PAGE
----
The idea is that before 12 months, your child hasn’t had the time (or the cognitive ability) to form a deep attachment to a pacifier, so taking it away may not be as difficult.
Not the case if you try to wean a toddler off his pacifier. Starting around 18 months, a toddler has strong feelings of attachment to their pacifier. Try to take it away then, and it’ll probably be much harder than if you’d done it earlier. Not impossible, of course, but filled with more tears and anger on the part of your toddler (and maybe on your part, too!) Beyond a few years old and you add the risk of causing dental problems, too.
How To Ditch the Pacifier
Just like there’s no “right age” to ditch the pacifier; there’s no “right way” to do it, either. There are a few things to keep in mind, though, as you create your plan for pacifier weaning:
If you’re weaning a toddler, you might want to be creative. You can just get rid of the pacifiers when your toddler’s not looking, of course, and end things cold-turkey. But you could also be creative, and get your toddler to help with the weaning process. I knew a mom who told her 3 year old son that they needed to send his pacifiers to children who didn’t have any — he helped her pack them into a box and everything! It turned out to be a great solution for that family.
Here is a tip I used in my own home that may help you:
Bribery: Yes, I said it, bribery! My son packed all his pacifiers into a zip lock bag and we took them to the dollar store ( cheaper, and you’ll see why ). I told him he could buy one thing for as many pacifiers he had. He was so excited every time he picked up a toy he wanted and I said “yes” to. By the end of shopping, he had 10 toys/trinkets of his own choice. We went to the register to pay for the items with his bag of binkys ( the cashier was well aware prior to getting up there ). It came to $17! See, much cheaper than buying ten toys from another store! He was the happiest little guy about doing this. At night when he asked for his pacifier at bed time, I gently reminded him that he bought all these “wonderful” new toys in place of them and was more at ease with it. It took a few nights of asking, but eventually he forgot about it.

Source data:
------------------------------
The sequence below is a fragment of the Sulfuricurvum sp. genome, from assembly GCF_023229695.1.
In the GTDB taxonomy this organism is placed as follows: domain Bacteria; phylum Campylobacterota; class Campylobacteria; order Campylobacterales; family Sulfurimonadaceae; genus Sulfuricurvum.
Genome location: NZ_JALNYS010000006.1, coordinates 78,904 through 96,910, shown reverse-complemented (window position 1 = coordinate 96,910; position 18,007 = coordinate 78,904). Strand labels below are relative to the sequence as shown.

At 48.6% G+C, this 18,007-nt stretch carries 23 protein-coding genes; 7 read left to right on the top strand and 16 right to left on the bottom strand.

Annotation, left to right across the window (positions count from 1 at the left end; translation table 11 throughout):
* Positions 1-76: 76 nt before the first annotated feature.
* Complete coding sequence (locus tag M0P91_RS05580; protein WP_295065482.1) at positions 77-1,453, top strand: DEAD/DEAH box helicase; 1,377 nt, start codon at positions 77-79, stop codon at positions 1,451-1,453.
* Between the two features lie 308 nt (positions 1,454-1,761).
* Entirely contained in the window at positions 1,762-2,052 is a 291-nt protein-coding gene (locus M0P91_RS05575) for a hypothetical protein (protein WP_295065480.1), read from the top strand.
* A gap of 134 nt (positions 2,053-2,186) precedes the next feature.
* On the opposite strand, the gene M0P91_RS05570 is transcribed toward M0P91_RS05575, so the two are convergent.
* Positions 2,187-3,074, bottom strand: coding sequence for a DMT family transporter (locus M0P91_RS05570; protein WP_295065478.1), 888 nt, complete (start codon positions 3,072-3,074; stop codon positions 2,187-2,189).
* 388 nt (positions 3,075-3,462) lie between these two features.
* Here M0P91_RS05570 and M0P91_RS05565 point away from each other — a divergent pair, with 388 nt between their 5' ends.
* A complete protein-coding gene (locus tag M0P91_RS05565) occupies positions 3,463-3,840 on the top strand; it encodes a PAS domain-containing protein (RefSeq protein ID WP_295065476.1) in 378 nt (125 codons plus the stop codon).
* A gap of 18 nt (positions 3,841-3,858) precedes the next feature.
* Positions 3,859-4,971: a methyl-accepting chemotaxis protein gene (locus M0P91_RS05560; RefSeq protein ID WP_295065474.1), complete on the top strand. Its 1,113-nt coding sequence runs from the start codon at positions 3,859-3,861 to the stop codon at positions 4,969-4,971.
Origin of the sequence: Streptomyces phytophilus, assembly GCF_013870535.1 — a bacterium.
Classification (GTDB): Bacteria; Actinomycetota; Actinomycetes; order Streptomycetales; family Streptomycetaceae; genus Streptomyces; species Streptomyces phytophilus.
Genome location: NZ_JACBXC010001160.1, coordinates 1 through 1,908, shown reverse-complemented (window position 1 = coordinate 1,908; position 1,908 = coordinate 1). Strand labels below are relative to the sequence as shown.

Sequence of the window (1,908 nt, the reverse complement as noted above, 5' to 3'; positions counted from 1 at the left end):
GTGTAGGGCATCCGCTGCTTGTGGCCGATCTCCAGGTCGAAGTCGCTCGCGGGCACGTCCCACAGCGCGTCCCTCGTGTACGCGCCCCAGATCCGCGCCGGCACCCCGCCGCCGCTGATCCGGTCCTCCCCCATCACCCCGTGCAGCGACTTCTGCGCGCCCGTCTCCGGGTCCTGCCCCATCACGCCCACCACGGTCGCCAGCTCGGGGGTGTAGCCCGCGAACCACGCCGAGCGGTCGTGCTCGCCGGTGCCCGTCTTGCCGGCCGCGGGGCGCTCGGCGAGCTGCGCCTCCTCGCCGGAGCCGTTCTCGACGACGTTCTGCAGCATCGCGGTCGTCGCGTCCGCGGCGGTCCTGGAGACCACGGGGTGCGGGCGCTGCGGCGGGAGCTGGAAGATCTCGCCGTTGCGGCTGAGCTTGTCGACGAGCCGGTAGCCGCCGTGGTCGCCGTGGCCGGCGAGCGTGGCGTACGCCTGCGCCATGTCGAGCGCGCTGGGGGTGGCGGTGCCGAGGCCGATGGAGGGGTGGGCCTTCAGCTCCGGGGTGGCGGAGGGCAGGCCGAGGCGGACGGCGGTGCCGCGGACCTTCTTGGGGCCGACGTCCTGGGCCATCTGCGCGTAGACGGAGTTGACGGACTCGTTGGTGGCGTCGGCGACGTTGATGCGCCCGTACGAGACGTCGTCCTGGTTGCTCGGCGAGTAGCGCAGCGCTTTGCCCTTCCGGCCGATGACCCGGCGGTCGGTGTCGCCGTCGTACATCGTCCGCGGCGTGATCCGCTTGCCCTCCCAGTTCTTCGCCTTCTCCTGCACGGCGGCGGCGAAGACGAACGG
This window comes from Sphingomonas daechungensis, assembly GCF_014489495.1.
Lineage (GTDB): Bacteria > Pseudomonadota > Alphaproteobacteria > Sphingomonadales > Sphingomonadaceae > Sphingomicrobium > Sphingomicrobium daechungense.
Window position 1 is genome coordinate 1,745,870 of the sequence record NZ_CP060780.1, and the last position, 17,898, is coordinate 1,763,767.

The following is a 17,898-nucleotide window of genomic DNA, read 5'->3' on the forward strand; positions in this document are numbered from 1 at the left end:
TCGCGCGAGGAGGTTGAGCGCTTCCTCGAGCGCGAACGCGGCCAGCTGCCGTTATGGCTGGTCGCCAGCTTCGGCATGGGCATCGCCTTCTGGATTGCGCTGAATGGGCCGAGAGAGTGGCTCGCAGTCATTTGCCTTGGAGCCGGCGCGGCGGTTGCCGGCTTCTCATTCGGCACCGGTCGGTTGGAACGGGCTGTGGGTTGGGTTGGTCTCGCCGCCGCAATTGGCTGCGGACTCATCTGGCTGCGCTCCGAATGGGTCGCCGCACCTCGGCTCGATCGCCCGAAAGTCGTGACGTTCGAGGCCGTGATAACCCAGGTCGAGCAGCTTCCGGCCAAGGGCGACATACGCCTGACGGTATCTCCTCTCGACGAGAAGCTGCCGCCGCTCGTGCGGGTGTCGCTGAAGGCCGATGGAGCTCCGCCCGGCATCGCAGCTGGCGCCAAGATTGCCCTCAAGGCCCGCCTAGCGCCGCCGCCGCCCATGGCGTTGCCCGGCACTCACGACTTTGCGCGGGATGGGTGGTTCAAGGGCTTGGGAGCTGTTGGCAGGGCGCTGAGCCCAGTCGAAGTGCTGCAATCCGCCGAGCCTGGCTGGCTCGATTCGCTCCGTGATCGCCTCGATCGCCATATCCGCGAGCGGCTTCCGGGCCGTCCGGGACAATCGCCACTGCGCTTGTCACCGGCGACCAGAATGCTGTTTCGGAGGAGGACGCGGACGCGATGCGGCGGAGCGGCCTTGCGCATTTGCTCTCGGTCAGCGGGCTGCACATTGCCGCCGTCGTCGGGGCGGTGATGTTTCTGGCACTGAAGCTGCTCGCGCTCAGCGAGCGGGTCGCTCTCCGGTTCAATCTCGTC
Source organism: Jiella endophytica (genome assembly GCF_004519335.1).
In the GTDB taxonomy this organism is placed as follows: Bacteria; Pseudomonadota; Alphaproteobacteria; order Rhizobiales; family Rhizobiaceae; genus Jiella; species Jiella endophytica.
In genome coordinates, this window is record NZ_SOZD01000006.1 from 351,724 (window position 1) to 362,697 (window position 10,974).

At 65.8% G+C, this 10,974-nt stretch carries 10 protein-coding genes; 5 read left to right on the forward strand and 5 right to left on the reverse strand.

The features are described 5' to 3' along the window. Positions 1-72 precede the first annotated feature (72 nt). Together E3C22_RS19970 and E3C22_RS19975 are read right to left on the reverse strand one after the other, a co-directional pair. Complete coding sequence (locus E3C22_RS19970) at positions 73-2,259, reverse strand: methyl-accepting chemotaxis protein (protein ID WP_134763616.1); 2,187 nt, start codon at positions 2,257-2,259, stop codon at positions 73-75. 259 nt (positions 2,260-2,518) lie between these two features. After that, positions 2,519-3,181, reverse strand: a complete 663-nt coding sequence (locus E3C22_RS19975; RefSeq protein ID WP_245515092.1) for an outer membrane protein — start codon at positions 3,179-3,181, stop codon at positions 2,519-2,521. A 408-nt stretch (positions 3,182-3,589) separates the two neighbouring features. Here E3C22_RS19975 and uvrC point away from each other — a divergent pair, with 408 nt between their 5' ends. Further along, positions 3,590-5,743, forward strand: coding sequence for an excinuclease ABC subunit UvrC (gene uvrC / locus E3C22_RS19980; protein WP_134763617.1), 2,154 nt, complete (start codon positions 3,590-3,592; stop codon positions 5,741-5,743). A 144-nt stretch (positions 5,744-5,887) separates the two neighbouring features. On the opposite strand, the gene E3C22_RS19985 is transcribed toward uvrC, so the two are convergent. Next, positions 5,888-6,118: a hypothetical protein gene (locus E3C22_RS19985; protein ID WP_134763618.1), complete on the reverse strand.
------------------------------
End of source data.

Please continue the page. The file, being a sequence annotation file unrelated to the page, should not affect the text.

Be patient. There’s bound to be some fussing and sleeplessness when you finally banish the pacifiers. That’s just how it goes. So prepare yourself to be patient, and to ride out the storm.
Be firm. But that might not be the best approach, especially if you’re weaning a toddler. Why? Because parents, your toddlers are smart. And if they get even the slightest inkling that their actions (crying, screaming, tantrum-throwing, etc.) can make you change course, guess what’s going to happen? The crying, screaming, and tantrum-throwing will only get worse. Better to be firm and consistent now — not only will the pacifier weaning happen faster, but you’ll teach your toddler the valuable lesson that mom and dad mean what they say.